resources: - name: spring-hello-world type: git source: branch: master uri: [https://github.com](https://github.com)<replace your id here>/spring-hello-world.git
As previously described, pipelines are made up of jobs and tasks. We will setup the pipeline so it is triggered when developers commit code changes to the Hello World application.
Find the section of the pipeline.yml file in your cloned repository and locate the following lines. This section refers to the “spring-hello-world” resource we previously defined and the “trigger: true” stanza ensures that this job is triggered when developers commit code changes to the Git repository. You can read more about the other options used here.
jobs: - name: maven-build-and-deploy serial: true public: true plan: - get: spring-hello-world trigger: true
A ConcourseCI job can be made up of one or more tasks. Tasks operate within containers, executing scripts or a suite of tests. Once a task is completed, it is assigned a pass or fail status. This status can be used to alter the flow of the pipeline.
Find the section of the pipeline.yml file in your cloned repository and locate the following lines. The task outlined below is used to build the Hello World application. Some interesting points to note:
You can read more about the other options used here.
task: maven-build config: platform: linux image_resource: type: docker-image source: repository: ubuntu tag: "xenial" inputs: - name: spring-hello-world outputs: - name: builds run: path: spring-hello-world/ci/tasks/maven-build
We will create two instances of the Hello World Application in PCFDev, a blue instance and a green instance. Let us get started with the blue instance.
Open a command prompt / terminal, and from “spring-hello-world” directory execute the following command (alter the paths and commands if you are using Windows).
~$ cd ~/pcfdev/spring-hello-world ~$ cf push hellospring-blue --hostname hellospring-prod
Open a command prompt / terminal and execute the following commands (alter the paths and commands if you are using Windows).
~$ cd ~/pcfdev/spring-hello-world ~$ fly -t hellospring login --concourse-url http://192.168.100.4:8080 ~$ fly -t hellospring set-pipeline -c pipeline.yml -p blue-green -l credentials.yml ~$ fly -t hellospring unpause-pipeline -p blue-green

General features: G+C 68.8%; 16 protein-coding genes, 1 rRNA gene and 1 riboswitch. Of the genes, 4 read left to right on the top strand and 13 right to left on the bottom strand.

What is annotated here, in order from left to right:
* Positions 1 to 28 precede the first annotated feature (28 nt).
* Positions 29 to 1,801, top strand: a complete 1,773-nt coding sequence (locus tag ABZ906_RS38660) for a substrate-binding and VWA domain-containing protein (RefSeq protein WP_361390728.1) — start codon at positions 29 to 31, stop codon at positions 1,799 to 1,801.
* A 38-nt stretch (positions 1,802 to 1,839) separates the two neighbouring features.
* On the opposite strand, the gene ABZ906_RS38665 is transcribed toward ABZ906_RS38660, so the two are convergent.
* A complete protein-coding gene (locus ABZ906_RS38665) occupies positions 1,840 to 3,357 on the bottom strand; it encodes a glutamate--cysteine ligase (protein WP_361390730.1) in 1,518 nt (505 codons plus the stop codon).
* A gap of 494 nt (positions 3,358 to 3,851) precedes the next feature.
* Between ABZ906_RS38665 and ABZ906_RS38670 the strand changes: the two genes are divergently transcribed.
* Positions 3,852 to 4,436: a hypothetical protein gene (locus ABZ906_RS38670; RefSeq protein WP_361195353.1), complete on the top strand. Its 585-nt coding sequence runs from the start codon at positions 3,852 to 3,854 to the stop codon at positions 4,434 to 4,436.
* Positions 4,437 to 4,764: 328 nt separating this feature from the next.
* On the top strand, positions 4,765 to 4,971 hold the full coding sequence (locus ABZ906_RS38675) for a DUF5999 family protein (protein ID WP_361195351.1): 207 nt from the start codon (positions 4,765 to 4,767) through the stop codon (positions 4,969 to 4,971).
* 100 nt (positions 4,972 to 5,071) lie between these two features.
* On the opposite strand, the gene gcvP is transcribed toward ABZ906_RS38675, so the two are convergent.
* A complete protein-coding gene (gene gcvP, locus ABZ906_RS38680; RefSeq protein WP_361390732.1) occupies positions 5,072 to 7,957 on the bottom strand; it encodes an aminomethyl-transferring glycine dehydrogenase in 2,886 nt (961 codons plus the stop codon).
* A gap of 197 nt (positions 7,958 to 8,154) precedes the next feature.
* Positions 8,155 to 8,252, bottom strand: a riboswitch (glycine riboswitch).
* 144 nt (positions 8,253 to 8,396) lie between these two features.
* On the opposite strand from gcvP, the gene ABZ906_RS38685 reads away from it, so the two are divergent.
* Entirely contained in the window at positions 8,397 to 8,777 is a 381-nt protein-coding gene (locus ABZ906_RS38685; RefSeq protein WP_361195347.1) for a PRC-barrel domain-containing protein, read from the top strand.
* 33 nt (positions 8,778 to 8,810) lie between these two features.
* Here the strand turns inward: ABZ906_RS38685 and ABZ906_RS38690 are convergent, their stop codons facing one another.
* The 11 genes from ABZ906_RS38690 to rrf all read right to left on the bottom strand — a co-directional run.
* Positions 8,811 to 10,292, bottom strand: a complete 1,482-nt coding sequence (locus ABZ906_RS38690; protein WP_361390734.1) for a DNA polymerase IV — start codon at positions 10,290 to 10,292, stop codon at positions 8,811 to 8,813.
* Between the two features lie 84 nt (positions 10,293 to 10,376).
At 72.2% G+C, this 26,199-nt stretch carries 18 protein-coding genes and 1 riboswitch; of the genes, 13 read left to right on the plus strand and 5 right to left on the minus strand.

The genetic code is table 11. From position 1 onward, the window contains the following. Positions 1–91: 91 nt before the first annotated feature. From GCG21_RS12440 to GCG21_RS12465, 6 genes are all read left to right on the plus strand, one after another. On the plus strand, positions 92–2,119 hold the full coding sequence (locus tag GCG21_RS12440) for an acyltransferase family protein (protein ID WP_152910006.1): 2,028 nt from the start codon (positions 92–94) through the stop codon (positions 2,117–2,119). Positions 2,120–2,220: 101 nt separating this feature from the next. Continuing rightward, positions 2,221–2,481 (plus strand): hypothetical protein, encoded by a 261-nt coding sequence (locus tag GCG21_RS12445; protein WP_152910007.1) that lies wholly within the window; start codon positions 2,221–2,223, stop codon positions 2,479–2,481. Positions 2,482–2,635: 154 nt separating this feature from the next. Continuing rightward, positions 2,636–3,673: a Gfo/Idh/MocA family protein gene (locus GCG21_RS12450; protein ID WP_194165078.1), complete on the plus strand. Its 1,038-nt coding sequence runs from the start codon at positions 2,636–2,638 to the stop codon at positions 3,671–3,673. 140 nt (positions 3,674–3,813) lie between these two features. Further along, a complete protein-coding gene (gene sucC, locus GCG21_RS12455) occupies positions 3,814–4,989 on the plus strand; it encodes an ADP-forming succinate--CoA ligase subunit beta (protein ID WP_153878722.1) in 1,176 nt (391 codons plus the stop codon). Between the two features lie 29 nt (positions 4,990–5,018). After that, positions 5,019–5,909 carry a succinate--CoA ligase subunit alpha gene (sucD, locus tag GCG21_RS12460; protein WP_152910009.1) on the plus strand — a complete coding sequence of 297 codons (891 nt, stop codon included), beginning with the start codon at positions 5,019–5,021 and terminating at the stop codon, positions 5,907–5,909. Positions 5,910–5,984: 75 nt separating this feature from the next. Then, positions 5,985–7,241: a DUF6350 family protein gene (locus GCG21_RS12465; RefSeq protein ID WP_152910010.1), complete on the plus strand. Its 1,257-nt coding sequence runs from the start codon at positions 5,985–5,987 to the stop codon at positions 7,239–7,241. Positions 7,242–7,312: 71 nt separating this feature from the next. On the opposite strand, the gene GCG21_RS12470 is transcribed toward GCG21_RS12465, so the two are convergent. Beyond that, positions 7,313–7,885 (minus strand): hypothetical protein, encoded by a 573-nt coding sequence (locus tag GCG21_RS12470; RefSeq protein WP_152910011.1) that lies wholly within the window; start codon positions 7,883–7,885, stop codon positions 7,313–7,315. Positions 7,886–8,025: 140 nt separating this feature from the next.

Start a browser and navigate to the ConcourseCI dashboard by using the URL defined above. It is usually http://192.168.100.4:8080. Once logged in, you can navigate the dashboard to view the pipeline that was created above.
Now let us create the green instance of the Hello World Application by triggering the blue-green pipeline.
~$ cd ~/pcfdev/spring-hello-world/hellospring/application/src/main/resources/static/ ~$ vi index.html
<!-- 1.) Edit section from Blue --> <h1>Spring - Blue to Prod!</h1> <!-- 2.) To Green --> <h1>Spring - Green to Prod!</h1> <!-- 3.) Close and save index.html -->
~$ git add index.html ~$ git commit -m “changing syntax from blue to green” ~$ git push origin master
As applications and infrastructure evolve, CI/CD pipelines need to as well in order to keep up with the frantic pace in which organizations strive to deliver new features to its customers. In a stateless and declarative model, we accomplish this by removing the need for third party plug-ins, CI engine backups, and operator overhead. Simply “Keep Calm and Deploy to Prod.”
Southern Fried Agile hosted its annual Agile-focused conference in Charlotte, NC, to bring together the Agile community. Organizations struggle to adopt Agile; however, it’s important to understand and adapt to become a better business.
In this new video series from Levvel, our experts discuss the disruption happening in the insurance industry, common pain points, stories from the field, and the opportunities for established insurers to modernize and level the playing field.
Levvel Research analyzed legacy dependence’ impact on an insurer’s ability to meet business objectives and make software changes quickly, and our findings reveal key links between underlying infrastructure, process, culture, and time-to-market.
This report highlights the symptoms of outdated legacy systems for organizations, and offers vital business solutions and strategies on legacy modernization and improving business success.